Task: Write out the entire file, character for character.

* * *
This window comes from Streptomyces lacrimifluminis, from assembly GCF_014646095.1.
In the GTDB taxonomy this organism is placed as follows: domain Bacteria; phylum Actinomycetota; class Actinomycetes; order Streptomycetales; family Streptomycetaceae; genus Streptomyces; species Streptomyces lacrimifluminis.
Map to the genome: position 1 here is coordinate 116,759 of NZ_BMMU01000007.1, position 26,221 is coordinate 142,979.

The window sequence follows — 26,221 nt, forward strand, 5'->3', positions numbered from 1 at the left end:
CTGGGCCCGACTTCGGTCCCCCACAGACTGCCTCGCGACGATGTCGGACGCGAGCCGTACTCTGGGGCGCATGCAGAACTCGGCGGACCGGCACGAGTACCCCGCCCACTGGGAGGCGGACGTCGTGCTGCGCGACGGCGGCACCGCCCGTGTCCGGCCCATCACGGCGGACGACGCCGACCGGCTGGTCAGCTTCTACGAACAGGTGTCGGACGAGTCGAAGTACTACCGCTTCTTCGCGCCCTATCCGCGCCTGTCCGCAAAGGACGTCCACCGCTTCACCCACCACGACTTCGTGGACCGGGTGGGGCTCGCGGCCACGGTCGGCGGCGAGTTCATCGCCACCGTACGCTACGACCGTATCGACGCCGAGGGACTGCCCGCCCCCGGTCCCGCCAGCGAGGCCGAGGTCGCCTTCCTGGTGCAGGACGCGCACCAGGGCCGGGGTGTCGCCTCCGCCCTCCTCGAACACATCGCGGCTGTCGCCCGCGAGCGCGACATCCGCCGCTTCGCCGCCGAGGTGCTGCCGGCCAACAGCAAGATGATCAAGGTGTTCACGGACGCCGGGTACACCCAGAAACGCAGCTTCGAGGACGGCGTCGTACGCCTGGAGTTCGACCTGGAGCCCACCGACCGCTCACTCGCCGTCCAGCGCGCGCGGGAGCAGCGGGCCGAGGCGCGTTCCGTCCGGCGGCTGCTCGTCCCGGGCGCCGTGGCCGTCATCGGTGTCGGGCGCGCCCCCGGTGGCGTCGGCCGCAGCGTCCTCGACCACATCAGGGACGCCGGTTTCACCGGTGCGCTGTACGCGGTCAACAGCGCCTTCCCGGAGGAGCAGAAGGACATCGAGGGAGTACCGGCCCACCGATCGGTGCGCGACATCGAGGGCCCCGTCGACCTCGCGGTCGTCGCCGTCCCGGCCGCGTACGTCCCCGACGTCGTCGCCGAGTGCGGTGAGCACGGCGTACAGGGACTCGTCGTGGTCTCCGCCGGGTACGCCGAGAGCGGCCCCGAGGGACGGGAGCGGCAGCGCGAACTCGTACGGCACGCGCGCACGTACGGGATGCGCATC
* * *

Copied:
This window comes from Streptomyces lacrimifluminis, from assembly GCF_014646095.1.
In the GTDB taxonomy this organism is placed as follows: domain Bacteria; phylum Actinomycetota; class Actinomycetes; order Streptomycetales; family Streptomycetaceae; genus Streptomyces; species Streptomyces lacrimifluminis.
Map to the genome: position 1 here is coordinate 116,759 of NZ_BMMU01000007.1, position 26,221 is coordinate 142,979.

The window sequence follows — 26,221 nt, forward strand, 5'->3', positions numbered from 1 at the left end:
CTGGGCCCGACTTCGGTCCCCCACAGACTGCCTCGCGACGATGTCGGACGCGAGCCGTACTCTGGGGCGCATGCAGAACTCGGCGGACCGGCACGAGTACCCCGCCCACTGGGAGGCGGACGTCGTGCTGCGCGACGGCGGCACCGCCCGTGTCCGGCCCATCACGGCGGACGACGCCGACCGGCTGGTCAGCTTCTACGAACAGGTGTCGGACGAGTCGAAGTACTACCGCTTCTTCGCGCCCTATCCGCGCCTGTCCGCAAAGGACGTCCACCGCTTCACCCACCACGACTTCGTGGACCGGGTGGGGCTCGCGGCCACGGTCGGCGGCGAGTTCATCGCCACCGTACGCTACGACCGTATCGACGCCGAGGGACTGCCCGCCCCCGGTCCCGCCAGCGAGGCCGAGGTCGCCTTCCTGGTGCAGGACGCGCACCAGGGCCGGGGTGTCGCCTCCGCCCTCCTCGAACACATCGCGGCTGTCGCCCGCGAGCGCGACATCCGCCGCTTCGCCGCCGAGGTGCTGCCGGCCAACAGCAAGATGATCAAGGTGTTCACGGACGCCGGGTACACCCAGAAACGCAGCTTCGAGGACGGCGTCGTACGCCTGGAGTTCGACCTGGAGCCCACCGACCGCTCACTCGCCGTCCAGCGCGCGCGGGAGCAGCGGGCCGAGGCGCGTTCCGTCCGGCGGCTGCTCGTCCCGGGCGCCGTGGCCGTCATCGGTGTCGGGCGCGCCCCCGGTGGCGTCGGCCGCAGCGTCCTCGACCACATCAGGGACGCCGGTTTCACCGGTGCGCTGTACGCGGTCAACAGCGCCTTCCCGGAGGAGCAGAAGGACATCGAGGGAGTACCGGCCCACCGATCGGTGCGCGACATCGAGGGCCCCGTCGACCTCGCGGTCGTCGCCGTCCCGGCCGCGTACGTCCCCGACGTCGTCGCCGAGTGCGGTGAGCACGGCGTACAGGGACTCGTCGTGGTCTCCGCCGGGTACGCCGAGAGCGGCCCCGAGGGACGGGAGCGGCAGCGCGAACTCGTACGGCACGCGCGCACGTACGGGATGCGCATC